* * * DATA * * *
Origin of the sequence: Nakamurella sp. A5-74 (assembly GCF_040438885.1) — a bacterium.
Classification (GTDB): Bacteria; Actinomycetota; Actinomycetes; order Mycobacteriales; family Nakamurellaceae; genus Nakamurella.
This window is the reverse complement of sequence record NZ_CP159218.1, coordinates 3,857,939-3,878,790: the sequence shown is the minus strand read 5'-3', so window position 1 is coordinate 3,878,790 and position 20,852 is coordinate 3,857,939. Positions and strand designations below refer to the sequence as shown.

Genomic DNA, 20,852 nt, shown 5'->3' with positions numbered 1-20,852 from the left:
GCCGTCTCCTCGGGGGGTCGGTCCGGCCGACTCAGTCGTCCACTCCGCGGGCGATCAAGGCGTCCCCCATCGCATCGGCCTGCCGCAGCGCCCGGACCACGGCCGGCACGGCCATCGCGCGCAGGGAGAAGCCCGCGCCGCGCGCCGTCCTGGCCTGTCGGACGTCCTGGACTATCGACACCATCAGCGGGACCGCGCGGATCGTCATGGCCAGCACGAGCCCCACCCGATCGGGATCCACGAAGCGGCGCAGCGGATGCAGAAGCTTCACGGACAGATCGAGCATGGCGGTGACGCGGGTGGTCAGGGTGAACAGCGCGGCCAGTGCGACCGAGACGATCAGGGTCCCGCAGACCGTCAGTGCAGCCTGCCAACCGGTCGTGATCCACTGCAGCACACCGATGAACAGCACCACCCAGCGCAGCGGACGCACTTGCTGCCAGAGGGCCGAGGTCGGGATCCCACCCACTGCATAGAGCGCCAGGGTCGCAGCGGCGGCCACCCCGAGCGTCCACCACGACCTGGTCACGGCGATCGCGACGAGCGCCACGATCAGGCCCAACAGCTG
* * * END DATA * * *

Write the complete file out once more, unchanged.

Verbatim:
Origin of the sequence: Nakamurella sp. A5-74 (assembly GCF_040438885.1) — a bacterium.
Classification (GTDB): Bacteria; Actinomycetota; Actinomycetes; order Mycobacteriales; family Nakamurellaceae; genus Nakamurella.
This window is the reverse complement of sequence record NZ_CP159218.1, coordinates 3,857,939-3,878,790: the sequence shown is the minus strand read 5'-3', so window position 1 is coordinate 3,878,790 and position 20,852 is coordinate 3,857,939. Positions and strand designations below refer to the sequence as shown.

Genomic DNA, 20,852 nt, shown 5'->3' with positions numbered 1-20,852 from the left:
GCCGTCTCCTCGGGGGGTCGGTCCGGCCGACTCAGTCGTCCACTCCGCGGGCGATCAAGGCGTCCCCCATCGCATCGGCCTGCCGCAGCGCCCGGACCACGGCCGGCACGGCCATCGCGCGCAGGGAGAAGCCCGCGCCGCGCGCCGTCCTGGCCTGTCGGACGTCCTGGACTATCGACACCATCAGCGGGACCGCGCGGATCGTCATGGCCAGCACGAGCCCCACCCGATCGGGATCCACGAAGCGGCGCAGCGGATGCAGAAGCTTCACGGACAGATCGAGCATGGCGGTGACGCGGGTGGTCAGGGTGAACAGCGCGGCCAGTGCGACCGAGACGATCAGGGTCCCGCAGACCGTCAGTGCAGCCTGCCAACCGGTCGTGATCCACTGCAGCACACCGATGAACAGCACCACCCAGCGCAGCGGACGCACTTGCTGCCAGAGGGCCGAGGTCGGGATCCCACCCACTGCATAGAGCGCCAGGGTCGCAGCGGCGGCCACCCCGAGCGTCCACCACGACCTGGTCACGGCGATCGCGACGAGCGCCACGATCAGGCCCAACAGCTG